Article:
Veggie Mad? Try These Sweet Potato "Hokkien Style" Noodles

recipe

Sweet Potato Hokkien Noodles

I was at the store one day and picked up a bag of hokkien noodles. They come in quite a large bag and we often have a bit of difficulty finishing the whole bag with just two people-even with a husband like Mr NQN that has an enormous appetite. And just then it occurred to me that I could try and mimic hokkien noodles using sweet potato. We always love adding vegetables to our dishes. It couldn't be that hard could it?

I'd need a spiralizer for the task. Sometime last year I bought a small hand held Betty Bossi veggie twister spiralizer. I made zucchini noodles before I gave up on it. I wasn't able to make carrot noodles-maybe it was me or maybe it was the thing. It's quite likely me though. I usually refuse to read instructions for anything. I figure if it was designed well and you had half a brain you should probably be able to figure it out (having said that out loud I see how it could end with a trip to Emergency...).

Sweet Potato Hokkien Noodles

Anyway I was convinced that spiralizers were a waste of money. It's funny how much a discount can change your mind though. I think all of the homewares stores hopped on the spiralizer trend but now have a huge surplus of them. I was shopping when I saw a huge selection of spiralisers, all on sale for over 50% off.

I bought a bigger one that was supposed to sit on a benchto and was soon spiralizing like a boss. My favourite setting is the spaghetti one and I was cranking out sweet potato noodles. I combined them with my mother's hokkien noodle recipe and before long I had a wholesome, vegetable rich delicious dinner ready. It's one that I now make for when I've had a lot of meat or heavy meals but don't want a cold salad. I enjoyed them so much that since then I've made 5-6 lots of these. Which is about the same quantity than the packet of hokkien noodles come to think of it...

So tell me Dear Reader, are you good at reading instructions on appliances? And if you've had heavy or rich meals do you try and balance out other meals? Have you got a spiralizer and how often do you use it?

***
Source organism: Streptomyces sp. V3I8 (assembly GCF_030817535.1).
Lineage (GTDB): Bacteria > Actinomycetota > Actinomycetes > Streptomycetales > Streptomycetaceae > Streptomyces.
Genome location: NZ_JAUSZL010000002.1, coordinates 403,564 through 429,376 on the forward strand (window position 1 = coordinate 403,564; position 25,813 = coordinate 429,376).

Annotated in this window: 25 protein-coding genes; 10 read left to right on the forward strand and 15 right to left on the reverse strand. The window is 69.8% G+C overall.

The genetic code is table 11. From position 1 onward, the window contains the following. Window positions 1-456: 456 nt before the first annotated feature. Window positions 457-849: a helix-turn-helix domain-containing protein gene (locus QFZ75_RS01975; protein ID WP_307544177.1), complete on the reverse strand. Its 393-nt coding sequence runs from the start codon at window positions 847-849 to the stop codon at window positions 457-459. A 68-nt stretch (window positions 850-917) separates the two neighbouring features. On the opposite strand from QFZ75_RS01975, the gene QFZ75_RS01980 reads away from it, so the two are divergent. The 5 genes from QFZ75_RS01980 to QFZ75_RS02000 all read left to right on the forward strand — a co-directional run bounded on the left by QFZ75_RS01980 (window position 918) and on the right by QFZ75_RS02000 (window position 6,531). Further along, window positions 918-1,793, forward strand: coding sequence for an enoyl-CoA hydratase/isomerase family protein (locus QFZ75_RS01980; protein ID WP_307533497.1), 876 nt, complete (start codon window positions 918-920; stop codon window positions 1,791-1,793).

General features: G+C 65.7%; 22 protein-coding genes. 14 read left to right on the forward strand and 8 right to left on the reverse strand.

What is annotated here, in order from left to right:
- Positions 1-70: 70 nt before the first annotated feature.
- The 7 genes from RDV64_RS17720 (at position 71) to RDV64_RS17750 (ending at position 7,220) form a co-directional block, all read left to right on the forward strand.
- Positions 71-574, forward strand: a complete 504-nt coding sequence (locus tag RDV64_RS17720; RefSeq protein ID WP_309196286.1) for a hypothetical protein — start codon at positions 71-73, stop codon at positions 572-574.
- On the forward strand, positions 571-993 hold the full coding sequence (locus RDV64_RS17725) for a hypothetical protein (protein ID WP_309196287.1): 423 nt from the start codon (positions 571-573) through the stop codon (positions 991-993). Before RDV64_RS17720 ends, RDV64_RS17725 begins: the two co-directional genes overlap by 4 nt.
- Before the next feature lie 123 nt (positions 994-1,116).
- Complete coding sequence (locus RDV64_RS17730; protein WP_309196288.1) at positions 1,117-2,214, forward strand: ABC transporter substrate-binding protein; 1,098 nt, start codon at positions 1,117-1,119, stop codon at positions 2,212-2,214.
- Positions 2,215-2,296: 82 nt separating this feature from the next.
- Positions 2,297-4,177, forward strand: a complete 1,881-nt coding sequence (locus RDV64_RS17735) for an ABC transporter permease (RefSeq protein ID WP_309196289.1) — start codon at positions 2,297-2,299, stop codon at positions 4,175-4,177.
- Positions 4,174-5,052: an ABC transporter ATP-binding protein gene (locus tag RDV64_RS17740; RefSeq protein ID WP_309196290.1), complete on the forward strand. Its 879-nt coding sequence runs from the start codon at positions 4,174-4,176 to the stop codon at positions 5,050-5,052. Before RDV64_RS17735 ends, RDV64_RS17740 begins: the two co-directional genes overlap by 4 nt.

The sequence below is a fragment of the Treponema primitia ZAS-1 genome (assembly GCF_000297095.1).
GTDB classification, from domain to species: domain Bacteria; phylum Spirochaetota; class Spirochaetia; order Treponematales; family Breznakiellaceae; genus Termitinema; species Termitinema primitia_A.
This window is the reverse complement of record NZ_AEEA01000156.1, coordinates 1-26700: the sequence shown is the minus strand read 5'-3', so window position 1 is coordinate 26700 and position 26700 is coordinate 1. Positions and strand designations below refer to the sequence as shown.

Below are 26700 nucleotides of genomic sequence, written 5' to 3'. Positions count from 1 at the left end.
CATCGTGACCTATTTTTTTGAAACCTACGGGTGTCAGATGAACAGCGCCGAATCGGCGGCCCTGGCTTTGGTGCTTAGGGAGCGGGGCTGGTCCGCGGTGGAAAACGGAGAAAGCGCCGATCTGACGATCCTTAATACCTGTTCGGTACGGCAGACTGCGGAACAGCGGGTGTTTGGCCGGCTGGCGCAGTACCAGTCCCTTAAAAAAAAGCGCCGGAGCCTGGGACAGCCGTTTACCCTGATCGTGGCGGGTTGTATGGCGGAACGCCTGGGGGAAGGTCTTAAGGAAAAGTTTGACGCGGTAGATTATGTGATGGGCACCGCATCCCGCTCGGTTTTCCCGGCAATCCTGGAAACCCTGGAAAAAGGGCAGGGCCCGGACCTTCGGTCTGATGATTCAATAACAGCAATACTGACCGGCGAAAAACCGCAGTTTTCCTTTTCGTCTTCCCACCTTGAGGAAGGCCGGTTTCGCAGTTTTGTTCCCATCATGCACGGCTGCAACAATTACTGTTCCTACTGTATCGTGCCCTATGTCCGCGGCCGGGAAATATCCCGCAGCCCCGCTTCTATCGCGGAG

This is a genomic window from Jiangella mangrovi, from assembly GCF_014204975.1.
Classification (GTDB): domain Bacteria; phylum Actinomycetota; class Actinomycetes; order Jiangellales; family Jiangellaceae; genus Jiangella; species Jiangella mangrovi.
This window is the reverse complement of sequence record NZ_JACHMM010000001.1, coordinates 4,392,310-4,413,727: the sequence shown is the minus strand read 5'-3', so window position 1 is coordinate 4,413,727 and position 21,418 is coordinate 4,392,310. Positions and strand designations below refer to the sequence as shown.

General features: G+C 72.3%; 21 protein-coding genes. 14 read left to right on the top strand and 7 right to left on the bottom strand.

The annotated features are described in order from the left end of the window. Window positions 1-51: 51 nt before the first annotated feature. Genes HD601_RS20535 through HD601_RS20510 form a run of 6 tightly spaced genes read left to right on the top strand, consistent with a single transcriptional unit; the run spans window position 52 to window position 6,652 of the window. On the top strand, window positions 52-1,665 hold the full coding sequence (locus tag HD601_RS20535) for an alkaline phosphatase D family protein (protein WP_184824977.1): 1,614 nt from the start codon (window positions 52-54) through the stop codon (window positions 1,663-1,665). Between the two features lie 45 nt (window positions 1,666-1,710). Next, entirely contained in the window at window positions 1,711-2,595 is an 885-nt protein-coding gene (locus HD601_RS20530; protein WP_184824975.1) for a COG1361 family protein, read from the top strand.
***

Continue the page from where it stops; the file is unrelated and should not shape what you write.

And pssst if anyone wants the Betty Bossi, let me know! I'm happy to post it to anyone to see if they can make sense of it!

Sweet Potato "Hokkien Style" Noodles

An Original Recipe by Lorraine Elliott

Serves 2 for dinner

Preparation time: 15 minutes

Cooking time: 15 minutes

  • 1 chicken thigh, cut into slices
  • 1/2 teaspoon sugar
  • 1/2 teaspoon salt
  • 500g/1.1lbs. sweet potatoes
  • 1 large red onion, peeled and sliced
  • 1 clove garlic, peeled and sliced
  • 4 slices fresh ginger
  • 150g/5ozs. prawns
  • 1 egg
  • 1/4 cup spring onions, sliced

For sauce

  • 2 tablespoons water
  • 1.5 tablespoons soy sauce
  • 1 tablespoon oyster sauce
  • 1 teaspoon chicken stock powder
  • 1.5 teaspoons salt
  • 1/2 teaspoons sugar

Sweet Potato Hokkien Noodles

Step 1 - Season the chicken with sugar and salt and set aside. Then adjust your spiraliser to make spaghetti noodles. Peel the sweet potato, cut a flat surface on each end and make noodles.

Sweet Potato Hokkien Noodles

Step 2 - Mix all of the sauce ingredients together in a bowl so that they are ready to add to the pan.

Step 3 - Heat a frypan or wok on medium to high heat. Beat the egg in a bowl and make a flat omelette. Remove from the pan and slice into shreds. Add more oil and fry the onion, garlic and ginger until softened, then turn heat to high and add chicken and fry until cooked through. Remove from the pan and set aside.

Step 4 - Add a bit more oil and then place the sweet potato noodles in the pan. Place the lid on and allow to steam for 2-3 minutes. Then turn over and fry the noodles gently. You don't want them completely soft. Add the prawns into the pan and cook and then add the chicken and onion mixture. Add the sauce to the frying pan and gently cook everything together. When the prawns and sweet potato are cooked, place them onto a serving plate. Top with sliced omelette and green onions.